Today, on International Women's Day, the Women's Ordination Conference, a U.S.-based organization working for the ordination of women in the Roman Catholic Church, launched an interfaith campaign calling out gender injustice and sexism in faith traditions.
Women from the Roman Catholic, Muslim, Orthodox Jewish, Mormon, and the Missouri Lutheran Synod traditions have joined in solidarity to unequivocally call for the end of gender-based discrimination in religious traditions. In the spirit of International Women's Day, faith leaders and feminists are speaking out for the inclusion of women's full participation in religious traditions.
When the Women's Ordination Conference asked its allies in the feminists of faith community how women's equality in faith would change the world, two themes emerged in the answers collected: women's inequality in faith traditions is an affront to the integrity of religion and God, and the consequences of inequality in religion are vast and violent.
Following are highlights shared from notable women of faith and feminist organizations:
"If we are to believe that God is not meant just for men, but for both men and women, then we cannot believe that men alone hold the keys... The exclusion of women from religious leadership and tradition is an affront to God's purpose, which is to be known by and through us all."
--Muslim leader and lawyer, Rabia Chaudry.
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"Full and equal participation will signal a disentanglement from the ancient bias that gives religion a bad name and the world will know that it was social prejudice, and not the tenets of religions themselves, that led to distorted traditions and the exclusion of women."
--Miriam Duignan from the Catholic group, Women's Ordination Worldwide.
The sense of co-opting religion to subjugate women to subordinate roles directly feeds societal permissions to perpetrate violence and abuses against women. The interconnection is clear: when women are not seen and treated as equals at all levels, we risk the safety and security of women and the sanctity of our faith traditions.
"Exclusion, based on spiritual devaluation, is at the root of domestic violence, rape, and the diminished value placed on the work of women along with a corresponding pay inequality."
--Carol Schmidt, from the Missouri Lutheran Synod based group Ordain Women Now!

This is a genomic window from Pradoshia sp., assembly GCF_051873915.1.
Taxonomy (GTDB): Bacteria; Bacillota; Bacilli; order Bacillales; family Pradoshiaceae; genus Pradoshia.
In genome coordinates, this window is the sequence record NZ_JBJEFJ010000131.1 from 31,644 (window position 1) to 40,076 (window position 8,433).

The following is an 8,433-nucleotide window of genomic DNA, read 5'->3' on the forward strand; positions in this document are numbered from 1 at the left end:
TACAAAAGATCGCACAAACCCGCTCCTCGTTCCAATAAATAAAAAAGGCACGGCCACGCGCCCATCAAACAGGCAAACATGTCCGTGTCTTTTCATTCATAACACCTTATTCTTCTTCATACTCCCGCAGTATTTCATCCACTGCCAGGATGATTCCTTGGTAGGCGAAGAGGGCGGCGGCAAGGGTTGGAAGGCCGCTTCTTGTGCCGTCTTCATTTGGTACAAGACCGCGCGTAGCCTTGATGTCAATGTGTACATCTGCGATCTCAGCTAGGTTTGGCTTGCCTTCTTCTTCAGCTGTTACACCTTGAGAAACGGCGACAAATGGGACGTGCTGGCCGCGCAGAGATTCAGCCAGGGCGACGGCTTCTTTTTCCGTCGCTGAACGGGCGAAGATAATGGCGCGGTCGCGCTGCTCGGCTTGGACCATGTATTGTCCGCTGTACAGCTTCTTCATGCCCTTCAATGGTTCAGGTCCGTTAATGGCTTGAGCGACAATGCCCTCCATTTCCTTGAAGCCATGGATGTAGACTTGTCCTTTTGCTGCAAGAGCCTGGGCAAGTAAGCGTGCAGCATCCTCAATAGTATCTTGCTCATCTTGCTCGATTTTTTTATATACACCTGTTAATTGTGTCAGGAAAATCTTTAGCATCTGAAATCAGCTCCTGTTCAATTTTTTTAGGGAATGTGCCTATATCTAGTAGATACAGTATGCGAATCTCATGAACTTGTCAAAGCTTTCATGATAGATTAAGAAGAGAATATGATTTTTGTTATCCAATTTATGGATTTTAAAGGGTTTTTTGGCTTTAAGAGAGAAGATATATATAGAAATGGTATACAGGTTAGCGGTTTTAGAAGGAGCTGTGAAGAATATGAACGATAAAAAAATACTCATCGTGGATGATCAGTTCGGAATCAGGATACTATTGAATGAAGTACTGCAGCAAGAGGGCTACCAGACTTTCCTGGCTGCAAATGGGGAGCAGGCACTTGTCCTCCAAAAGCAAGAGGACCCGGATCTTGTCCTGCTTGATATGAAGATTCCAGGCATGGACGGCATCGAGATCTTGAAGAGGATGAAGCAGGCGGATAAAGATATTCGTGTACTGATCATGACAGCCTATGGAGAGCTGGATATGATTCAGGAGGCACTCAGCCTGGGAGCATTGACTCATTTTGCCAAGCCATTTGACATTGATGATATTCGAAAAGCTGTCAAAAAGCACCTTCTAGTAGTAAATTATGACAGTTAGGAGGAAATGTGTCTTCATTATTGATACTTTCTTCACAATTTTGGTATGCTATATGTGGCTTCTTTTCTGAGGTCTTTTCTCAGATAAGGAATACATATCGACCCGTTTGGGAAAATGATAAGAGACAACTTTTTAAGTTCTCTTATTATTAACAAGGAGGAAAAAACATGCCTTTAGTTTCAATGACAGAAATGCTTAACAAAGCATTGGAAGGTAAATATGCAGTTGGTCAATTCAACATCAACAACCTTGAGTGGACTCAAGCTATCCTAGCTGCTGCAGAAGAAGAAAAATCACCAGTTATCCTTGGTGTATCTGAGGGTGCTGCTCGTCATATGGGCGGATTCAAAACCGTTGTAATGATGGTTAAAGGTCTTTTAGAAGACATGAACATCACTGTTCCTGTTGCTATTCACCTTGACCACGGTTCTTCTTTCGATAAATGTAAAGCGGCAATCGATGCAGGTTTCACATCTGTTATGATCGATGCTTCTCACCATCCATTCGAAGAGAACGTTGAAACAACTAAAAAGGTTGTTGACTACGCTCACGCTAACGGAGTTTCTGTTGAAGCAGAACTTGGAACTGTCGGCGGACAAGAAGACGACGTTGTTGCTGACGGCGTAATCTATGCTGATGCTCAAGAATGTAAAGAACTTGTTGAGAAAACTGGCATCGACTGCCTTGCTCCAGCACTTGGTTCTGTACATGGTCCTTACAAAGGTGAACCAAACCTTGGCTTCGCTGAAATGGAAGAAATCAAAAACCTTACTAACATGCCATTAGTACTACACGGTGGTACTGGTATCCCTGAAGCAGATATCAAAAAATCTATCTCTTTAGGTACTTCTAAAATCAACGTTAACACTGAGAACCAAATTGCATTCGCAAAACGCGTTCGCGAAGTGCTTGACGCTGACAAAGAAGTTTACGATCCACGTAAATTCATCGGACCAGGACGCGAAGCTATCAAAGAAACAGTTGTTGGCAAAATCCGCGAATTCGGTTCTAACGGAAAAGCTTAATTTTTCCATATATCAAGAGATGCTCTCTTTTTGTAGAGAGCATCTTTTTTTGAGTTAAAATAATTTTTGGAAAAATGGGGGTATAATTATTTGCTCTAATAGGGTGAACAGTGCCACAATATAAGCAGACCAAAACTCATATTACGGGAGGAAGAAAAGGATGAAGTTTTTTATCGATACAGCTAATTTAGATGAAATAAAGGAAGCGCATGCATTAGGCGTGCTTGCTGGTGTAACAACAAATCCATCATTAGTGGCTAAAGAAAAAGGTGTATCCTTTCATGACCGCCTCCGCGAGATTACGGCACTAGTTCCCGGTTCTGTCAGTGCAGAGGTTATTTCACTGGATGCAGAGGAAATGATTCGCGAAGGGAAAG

"To subjugate women and deny them access to decision-making authority in any community - religious or otherwise - not only opens up a space for more extreme forms of abuse, it also robs all of us of their untapped talents, gifts and abilities. Everyone is subject to the negative impact of religious beliefs and practices that marginalize women."
--Lorie Winder from the Mormon group, Ordain Women.
"Battling gender discrimination for more than 27 years, the members of the Orthodox Jewish group Women of the Wall (WOW), continue to pursue the full inclusion of women in ritual life at the Western Wall, despite violent opposition. Members of WOW have personally endured violent attacks on their homes and bodies, even at the holy site of the Western Wall. However, their recent successful legal battles and negotiations with the State of Israel have paved the way for a new pluralistic section at the Western Wall, which moveover, they believe will change how people of religions and belief see women: as equals, as leaders and as autonomous."
"Women cannot be on the sidelines of their religious communities if their traditions are to endure and thrive."
--Talia Lakritz, Orthodox Jewish Feminist and YouTube contributor.
"This International Women's Day, the Women's Ordination Conference joins our sisters of faith in solidarity to underscore our conviction that religion can liberate, rather than subjugate women. Together through our witness and courage, we must ensure the security, safety and equal opportunity to women and girls, and we will continue to organize until all our communities are free from the sins of sexism."
--Kate McElwee and Erin Saiz Hanna, Co-Executive Directors, Women's Ordination Conference